# The Mystery of Finding the Square Root of 17

The concept of finding the square root of any number is not something new. It has been around for centuries, and mathematicians have come up with various ways to calculate this value. However, there are some numbers that make the process of finding their square roots challenging, and one such number is 17.

Finding the square root of 17 is a mystery that has puzzled mathematicians for many years. Many have tried and failed to find an exact value for it, and as time goes by, the more complicated the task becomes. So why is it so hard to find the square root of 17?

The answer lies in the fact that 17 is a prime number, meaning that it can only be divided by itself and the number one. This makes it unique from other numbers whose square roots can easily be determined using prime factorization. For instance, if we take the number 36, we know that it is divisible by 2, 3 and 6, making it easy to find its exact square root.

When it comes to 17, however, things get a bit complicated. The most straightforward method of finding the square root of any number is to use long division. In this method, we start by dividing the number whose square root we want to find by a number close to its square root. We then take the average of the two resulting numbers and continue the process until we achieve a satisfactory degree of accuracy.

Suppose we apply this method to find the square root of 17. In that case, we will end up with a repeating decimal with no pattern or sequence, making it impossible to find an exact value for the square root of 17. To illustrate this, let’s consider the first few steps of the process.

To find the square root of 17, we divide it by 4, which is a number that is close to the square root of 17. We get 4.25 as the result, which means that 17 is greater than 16, but less than 17. We then take the average of 4 and 4.25, which is 4.125, and divide 17 by this number. We get 4.12121212… as the result, which goes on indefinitely.

This repeating decimal means that the square root of 17 cannot be represented as a finite decimal or as a fraction. In other words, it is an irrational number. This means that its digits go on infinitely without any pattern or sequence, making it impossible to find an exact value for the square root of 17 using any conventional means.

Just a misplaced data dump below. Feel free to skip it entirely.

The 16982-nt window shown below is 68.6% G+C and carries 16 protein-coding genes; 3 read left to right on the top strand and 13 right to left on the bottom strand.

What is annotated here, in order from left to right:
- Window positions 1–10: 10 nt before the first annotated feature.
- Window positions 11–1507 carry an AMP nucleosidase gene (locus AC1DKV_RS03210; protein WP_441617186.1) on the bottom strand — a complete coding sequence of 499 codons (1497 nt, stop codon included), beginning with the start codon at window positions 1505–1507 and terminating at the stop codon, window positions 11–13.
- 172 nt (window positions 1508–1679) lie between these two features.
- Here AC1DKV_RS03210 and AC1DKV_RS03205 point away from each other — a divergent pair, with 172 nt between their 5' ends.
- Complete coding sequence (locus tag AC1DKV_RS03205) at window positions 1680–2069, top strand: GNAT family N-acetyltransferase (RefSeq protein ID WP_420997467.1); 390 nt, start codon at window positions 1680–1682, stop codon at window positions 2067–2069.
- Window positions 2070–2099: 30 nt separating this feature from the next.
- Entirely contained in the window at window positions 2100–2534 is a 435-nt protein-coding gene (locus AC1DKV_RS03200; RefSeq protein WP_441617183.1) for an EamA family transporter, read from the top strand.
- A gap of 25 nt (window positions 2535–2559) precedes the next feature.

So what do mathematicians do when faced with such a problem? Well, they have developed various methods to approximate the value of the square root of 17. One such method is the Newton-Raphson method, which involves simplifying the process of long division by using calculus.

The method involves taking an initial guess and applying a formula that moves us closer to the true value of the square root of 17 with each iteration. This formula involves calculating the slope of the tangent line to the function f(x) = x^2 – 17 at the point where x is equal to our initial guess.

If we take an initial guess of 4, we can find the slope of the tangent line to the function f(x) = x^2 – 17, which is equal to 8. We then subtract the value of f(4) from our initial guess divided by the slope, i.e., (4^2 – 17)/8, which gives us a new estimate of 4.125. We can then repeat the process to get closer and closer to the true value of the square root of 17.

Using this method, we can approximate the value of the square root of 17 to any degree of accuracy we want. For instance, if we repeat the process 10 times, we get an estimate of 4.1231056256, which is accurate to 10 decimal places. If we repeat the process 100 times, we get an estimate of 4.1231056256176605498214092591788, which is accurate to 30 decimal places.

In conclusion, finding the square root of 17 is a mystery that has puzzled mathematicians for a long time. Its status as a prime number and the resulting repeating decimal make it impossible to find an exact value using conventional means. However, mathematicians have come up with various methods to approximate its value, such as the Newton-Raphson method. With this method, we can calculate the value of the square root of 17 to any degree of accuracy, making it possible to solve some of the most complex mathematical problems.